Last year, social entrepreneur Eva Riedel, who spent more than 20 years in asset management, raised EUR 4.7m along with Core Property Management to purchase a Copenhagen building.
She was looking for a new home for her association Hellebro to expand the day center to a fully developed package including day center, shelter, office hotel to provide jobs for the young and half-way apartments.
The financial marketing professional located the building in Valby, just outside Copenhagen, through her network and presented Hellebro’s social impact investment project to Core Property Management.
They recognized the potential and decided to purchase the building – without investors.
"Eva Riedel presented the building to us, and we decided to purchase it despite not having investors at hand at the time. We knew that if Eva didn’t manage to get the license she needed to make a shelter for young homeless people, it was still a good investment opportunity," says Director John Bødker from Core Property Management, which manages the property pro bono.
Buy first – then raise money
Having signed the contract, Eva Riedel and Core Property started raising the money.
Riedel went to several coffee meetings with former colleagues from the financial sector and was surprised to find it easier to obtain investments and donations from small investors or investment companies than from major institutional investors.
"Initially, I had coffee meetings with several pension funds, but they all gave me the same message. They would only invest unless if I could guarantee a return of 7-8 percent a year. Some of them even said that they were unable to invest less than EUR 34 million,” says Eva Riedel, adding that she could only guarantee 3-4 percent return.
Then she turned her focus to high-net-worth individuals, smaller asset managers and companies that she knew through her network.
Although the minimum investment was EUR 100,000, Eva Riedel and Core Property Management managed to raise EUR 4.7m in three months, and in February 2018, ‘Ejendomsselskabet Hellebro’ was founded. The real estate investment company is managed pro bono by Core Property Management, and the building is leased to Hellebro on a 10-year contract.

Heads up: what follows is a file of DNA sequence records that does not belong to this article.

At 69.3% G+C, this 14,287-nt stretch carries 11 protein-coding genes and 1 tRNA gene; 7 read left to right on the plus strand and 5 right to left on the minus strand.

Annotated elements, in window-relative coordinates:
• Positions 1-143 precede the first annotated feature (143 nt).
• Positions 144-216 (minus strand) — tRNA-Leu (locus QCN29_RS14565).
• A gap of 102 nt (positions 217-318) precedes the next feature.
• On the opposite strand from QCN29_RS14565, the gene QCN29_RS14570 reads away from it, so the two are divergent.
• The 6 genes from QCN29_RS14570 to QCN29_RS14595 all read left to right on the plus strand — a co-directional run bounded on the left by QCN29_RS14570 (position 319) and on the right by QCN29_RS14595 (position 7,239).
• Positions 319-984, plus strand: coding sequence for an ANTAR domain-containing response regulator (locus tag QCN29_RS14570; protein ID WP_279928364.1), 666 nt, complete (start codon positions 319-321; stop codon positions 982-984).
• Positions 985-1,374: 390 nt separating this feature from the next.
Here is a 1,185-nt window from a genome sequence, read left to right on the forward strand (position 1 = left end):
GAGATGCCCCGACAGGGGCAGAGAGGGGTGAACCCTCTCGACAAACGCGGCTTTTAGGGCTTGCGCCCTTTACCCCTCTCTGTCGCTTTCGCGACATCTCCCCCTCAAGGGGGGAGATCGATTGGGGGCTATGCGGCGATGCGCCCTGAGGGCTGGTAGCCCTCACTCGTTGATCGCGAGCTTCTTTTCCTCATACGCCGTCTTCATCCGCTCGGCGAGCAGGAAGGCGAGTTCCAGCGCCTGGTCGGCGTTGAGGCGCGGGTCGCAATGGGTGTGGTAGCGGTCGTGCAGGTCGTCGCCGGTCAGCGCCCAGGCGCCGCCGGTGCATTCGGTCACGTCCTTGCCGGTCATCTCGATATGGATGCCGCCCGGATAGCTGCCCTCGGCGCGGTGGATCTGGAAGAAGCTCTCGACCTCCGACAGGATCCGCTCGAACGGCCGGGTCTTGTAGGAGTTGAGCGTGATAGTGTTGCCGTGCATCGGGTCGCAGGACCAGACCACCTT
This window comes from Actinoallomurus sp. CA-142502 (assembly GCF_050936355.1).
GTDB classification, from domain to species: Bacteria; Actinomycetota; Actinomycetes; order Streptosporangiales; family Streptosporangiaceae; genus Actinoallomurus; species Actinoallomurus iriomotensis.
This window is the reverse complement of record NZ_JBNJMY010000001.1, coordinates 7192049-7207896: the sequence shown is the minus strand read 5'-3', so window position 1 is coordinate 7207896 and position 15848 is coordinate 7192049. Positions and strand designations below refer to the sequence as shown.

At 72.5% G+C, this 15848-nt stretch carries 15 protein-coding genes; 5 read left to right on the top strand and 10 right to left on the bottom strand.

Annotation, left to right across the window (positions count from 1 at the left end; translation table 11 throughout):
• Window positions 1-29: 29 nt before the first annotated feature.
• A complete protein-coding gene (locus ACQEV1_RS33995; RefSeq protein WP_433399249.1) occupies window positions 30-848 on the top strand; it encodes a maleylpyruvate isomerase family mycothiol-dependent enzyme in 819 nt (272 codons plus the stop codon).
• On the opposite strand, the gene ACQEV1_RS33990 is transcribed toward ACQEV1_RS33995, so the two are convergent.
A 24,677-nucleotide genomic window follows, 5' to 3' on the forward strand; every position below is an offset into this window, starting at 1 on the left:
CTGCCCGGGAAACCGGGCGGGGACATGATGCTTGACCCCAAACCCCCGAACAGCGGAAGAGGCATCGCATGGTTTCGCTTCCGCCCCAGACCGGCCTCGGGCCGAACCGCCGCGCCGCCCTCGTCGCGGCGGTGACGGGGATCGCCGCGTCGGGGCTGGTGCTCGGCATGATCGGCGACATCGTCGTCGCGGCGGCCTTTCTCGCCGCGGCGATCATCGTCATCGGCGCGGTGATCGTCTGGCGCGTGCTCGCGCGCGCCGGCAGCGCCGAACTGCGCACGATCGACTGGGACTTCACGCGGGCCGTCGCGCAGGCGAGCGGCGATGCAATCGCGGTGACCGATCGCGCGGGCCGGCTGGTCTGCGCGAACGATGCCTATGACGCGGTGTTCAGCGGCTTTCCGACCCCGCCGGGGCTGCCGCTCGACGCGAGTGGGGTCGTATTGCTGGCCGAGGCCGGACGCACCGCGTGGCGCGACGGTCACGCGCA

"Our investors not only receive reasonable returns, but they will also act as midwives for a social innovative project, that will make a huge difference to many peoples’ lives," says Riedel.
One of the investors is real estate company NREP.
"At NREP we want to contribute to creating sustainable, livable and inclusive cities, and Hellebro is a great initiative in this regard," says NREP Partner and Co-Founder Rasmus Nørgaard.
Donations from small companies
Today, Eva Riedel still wonders why it was easier to get donations and engage volunteers from smaller companies.
She suspects that some companies and investors find it difficult to figure out exactly how to donate and how to make a difference.
"It isn’t hard to make a difference. Every little helps. Every Monday, we receive meals from Maj Invest’s canteen. Ikano Bank donates money and offers free debt advice to our young homeless. They also donated a large industrial dish washer. Other companies, like Aller Media, donate their leftover food from receptions,” says Eva Riedel, adding that several donations are a result of Eva Riedel’s additional occupation, as a women’s network leader at Mandag Morgen Businesskvinder.
After a EUR 2m renovation project, the building is ready to shelter 30 young homeless people and offer free food, shower, health clinic, clothes and counseling to more than 120 young homeless.
Two sponsors have furnished and decorated a workshop of their own. The international cosmetics company L’Oreal has donated a fully equipped beauty lab and tool manufacturer Wareco has made a state-of-the-art workshop with all kinds of machines and tools.
The Hellebro property also includes an office hotel used by several young homeless people employed to assist tenants.
Read about Eva Riedel's career path and how she went from asset management to Hellbro below.
Career U-turn: From wealthy investment bankers to young homeless people